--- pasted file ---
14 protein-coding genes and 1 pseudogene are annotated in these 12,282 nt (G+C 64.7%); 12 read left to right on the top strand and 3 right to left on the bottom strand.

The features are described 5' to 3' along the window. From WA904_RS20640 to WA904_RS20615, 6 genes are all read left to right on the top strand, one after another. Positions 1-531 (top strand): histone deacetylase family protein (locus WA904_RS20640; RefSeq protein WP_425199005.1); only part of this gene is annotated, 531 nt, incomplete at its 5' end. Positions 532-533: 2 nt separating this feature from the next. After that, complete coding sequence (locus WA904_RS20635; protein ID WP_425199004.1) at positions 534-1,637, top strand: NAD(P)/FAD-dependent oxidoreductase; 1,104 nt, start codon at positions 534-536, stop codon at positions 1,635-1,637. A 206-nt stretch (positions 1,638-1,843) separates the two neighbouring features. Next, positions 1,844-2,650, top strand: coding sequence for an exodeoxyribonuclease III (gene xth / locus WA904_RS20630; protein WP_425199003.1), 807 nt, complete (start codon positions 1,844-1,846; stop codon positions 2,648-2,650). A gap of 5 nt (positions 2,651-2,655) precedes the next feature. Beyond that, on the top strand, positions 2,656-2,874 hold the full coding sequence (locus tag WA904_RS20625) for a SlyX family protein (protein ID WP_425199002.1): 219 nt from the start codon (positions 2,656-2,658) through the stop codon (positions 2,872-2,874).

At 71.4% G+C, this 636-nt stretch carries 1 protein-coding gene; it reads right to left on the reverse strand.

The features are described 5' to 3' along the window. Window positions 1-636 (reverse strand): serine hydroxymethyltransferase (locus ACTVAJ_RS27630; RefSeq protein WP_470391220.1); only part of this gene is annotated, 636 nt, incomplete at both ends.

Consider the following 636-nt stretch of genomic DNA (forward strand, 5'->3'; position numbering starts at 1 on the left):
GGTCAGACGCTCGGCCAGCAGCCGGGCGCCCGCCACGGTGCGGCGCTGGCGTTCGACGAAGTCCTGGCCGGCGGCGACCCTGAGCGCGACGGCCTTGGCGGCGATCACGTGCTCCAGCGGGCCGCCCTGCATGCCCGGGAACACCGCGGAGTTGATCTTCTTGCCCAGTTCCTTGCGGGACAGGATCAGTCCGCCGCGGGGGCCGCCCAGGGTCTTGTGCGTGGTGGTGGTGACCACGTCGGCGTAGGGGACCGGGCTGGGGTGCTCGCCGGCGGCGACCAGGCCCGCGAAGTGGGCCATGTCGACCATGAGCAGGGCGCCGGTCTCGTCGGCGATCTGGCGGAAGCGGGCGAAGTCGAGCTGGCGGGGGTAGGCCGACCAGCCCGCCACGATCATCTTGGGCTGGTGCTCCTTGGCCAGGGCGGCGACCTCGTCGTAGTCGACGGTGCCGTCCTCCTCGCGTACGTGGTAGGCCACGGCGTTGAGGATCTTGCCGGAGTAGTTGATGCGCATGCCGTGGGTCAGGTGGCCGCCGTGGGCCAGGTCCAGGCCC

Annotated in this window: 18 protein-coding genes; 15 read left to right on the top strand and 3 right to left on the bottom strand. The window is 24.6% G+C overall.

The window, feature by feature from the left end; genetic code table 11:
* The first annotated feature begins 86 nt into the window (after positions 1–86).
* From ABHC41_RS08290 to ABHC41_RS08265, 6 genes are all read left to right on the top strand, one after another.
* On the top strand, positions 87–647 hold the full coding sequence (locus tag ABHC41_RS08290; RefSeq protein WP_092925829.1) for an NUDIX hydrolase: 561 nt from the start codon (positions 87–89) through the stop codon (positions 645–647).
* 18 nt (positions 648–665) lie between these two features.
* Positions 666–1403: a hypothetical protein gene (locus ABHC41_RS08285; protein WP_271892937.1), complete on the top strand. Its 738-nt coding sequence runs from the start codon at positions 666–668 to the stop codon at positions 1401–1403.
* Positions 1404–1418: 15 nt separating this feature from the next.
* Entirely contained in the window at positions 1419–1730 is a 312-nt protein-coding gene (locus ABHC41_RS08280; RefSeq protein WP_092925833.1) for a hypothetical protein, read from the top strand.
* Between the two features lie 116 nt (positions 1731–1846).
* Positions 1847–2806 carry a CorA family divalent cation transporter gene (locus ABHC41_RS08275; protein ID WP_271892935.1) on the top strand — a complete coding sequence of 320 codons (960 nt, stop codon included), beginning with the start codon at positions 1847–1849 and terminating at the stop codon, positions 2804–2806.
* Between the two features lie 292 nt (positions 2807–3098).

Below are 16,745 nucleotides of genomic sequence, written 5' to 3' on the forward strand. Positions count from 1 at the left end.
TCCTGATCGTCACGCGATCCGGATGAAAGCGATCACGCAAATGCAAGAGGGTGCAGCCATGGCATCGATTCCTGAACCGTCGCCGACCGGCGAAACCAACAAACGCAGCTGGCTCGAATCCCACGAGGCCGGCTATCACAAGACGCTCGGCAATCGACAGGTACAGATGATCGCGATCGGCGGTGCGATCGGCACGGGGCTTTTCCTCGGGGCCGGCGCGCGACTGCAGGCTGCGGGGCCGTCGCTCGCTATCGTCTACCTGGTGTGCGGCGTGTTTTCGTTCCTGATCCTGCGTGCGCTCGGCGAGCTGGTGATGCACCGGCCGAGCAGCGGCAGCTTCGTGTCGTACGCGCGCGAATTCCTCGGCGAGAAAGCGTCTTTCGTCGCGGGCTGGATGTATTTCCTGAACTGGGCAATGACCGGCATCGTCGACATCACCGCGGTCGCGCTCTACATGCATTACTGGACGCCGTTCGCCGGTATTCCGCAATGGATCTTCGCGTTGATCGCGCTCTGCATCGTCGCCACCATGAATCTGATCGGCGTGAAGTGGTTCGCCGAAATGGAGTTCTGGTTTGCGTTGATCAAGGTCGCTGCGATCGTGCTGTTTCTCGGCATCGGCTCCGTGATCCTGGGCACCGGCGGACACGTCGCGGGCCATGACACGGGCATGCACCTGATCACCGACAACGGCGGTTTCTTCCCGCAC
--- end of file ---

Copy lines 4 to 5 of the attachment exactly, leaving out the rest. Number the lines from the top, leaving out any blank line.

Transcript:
The features are described 5' to 3' along the window. Window positions 1-636 (reverse strand): serine hydroxymethyltransferase (locus ACTVAJ_RS27630; RefSeq protein WP_470391220.1); only part of this gene is annotated, 636 nt, incomplete at both ends.

Consider the following 636-nt stretch of genomic DNA (forward strand, 5'->3'; position numbering starts at 1 on the left):